The recommendations this week from the OPRF superintendent to the school board on initial steps in implementing the Imagine OPRF facilities master plan are encouraging to us. With a strong focus on updating dozens of classrooms, special ed spaces, student gathering spots and ADA and security updates, Supt. Joylynn Pruitt-Adams chose an equity forward path that we strongly support.

Those recommendations price out at $32 million, a not-insignificant sum. Using existing cash reserves to fund these projects seems to be the recommended route. Another solid recommendation.

The board’s discussion of these recommendations began on Tuesday evening after press time, so it is not certain how these ideas were received. We will certainly be following up in our news pages and on this editorial page.

Coupled with the facilities recommendation at Tuesday’s board meeting was a very strong, and to us persuasive, memo from Robert Grossi. He is an interim consultant to the district as it works toward hiring a new finance manager.

In just two pages, Grossi lays out some hard financial truths for District 200, which tell us that, if the board concurs, this district is beginning to grasp the limits of its ability to address challenges simply by spiking property taxes.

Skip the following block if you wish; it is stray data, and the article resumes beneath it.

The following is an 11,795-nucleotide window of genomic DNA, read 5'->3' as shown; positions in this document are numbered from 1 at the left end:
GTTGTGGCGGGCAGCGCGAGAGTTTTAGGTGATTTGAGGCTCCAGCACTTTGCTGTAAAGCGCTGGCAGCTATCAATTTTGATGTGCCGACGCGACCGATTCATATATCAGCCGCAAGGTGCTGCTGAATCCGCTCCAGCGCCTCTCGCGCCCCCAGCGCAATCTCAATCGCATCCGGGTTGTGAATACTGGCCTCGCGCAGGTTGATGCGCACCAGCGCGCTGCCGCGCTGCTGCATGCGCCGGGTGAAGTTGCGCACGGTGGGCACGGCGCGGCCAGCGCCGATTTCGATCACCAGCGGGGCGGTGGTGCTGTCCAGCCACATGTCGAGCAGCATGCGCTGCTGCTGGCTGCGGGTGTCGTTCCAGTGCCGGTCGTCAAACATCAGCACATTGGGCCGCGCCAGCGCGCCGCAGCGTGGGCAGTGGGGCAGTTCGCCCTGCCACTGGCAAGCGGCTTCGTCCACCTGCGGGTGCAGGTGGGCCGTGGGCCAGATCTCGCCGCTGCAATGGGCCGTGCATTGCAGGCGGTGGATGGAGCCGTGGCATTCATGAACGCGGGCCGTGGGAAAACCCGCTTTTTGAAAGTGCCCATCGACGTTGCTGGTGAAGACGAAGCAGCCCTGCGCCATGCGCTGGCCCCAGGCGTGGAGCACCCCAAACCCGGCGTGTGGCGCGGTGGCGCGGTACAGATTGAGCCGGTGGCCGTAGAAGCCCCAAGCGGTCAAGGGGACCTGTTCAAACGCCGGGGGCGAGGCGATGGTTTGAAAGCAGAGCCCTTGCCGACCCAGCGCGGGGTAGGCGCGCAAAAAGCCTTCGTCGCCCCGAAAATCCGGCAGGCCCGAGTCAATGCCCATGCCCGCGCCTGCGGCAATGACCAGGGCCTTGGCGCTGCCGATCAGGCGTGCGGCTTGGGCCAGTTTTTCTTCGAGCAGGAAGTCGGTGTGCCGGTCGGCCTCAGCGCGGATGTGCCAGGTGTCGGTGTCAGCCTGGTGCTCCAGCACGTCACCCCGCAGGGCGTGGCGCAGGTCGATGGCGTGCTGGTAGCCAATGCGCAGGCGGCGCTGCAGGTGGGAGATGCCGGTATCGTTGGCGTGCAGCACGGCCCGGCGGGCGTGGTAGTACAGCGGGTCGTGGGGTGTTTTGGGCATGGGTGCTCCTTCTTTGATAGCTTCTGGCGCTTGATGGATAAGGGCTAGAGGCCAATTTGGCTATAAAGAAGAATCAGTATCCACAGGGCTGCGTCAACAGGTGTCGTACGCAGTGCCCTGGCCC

Grossi notes the district is “in very good financial condition now.” That will happen when you illicitly pile up $100 million in taxes not directly approved by voters. But he says, if new revenues are stuck at under 2 percent a year and spending by the district continues at a rate that mostly doubles the new income, the district is “extremely vulnerable to exploding deficits and rapidly deteriorating fund balance reserves.”

Grossi closes by saying after the district diverts a portion of the cash reserve for facilities investments, that effort “must be paired with commitment by the district to align future expenditure growth to future revenue growth.” Getting there, he says would require “reducing expenditure growth at a level at or below the future rate of revenue growth.”

In other words, this school historically has a spending problem and voters won’t sit idly by and pay endlessly for this proclivity.

These are good lessons. If overdue.

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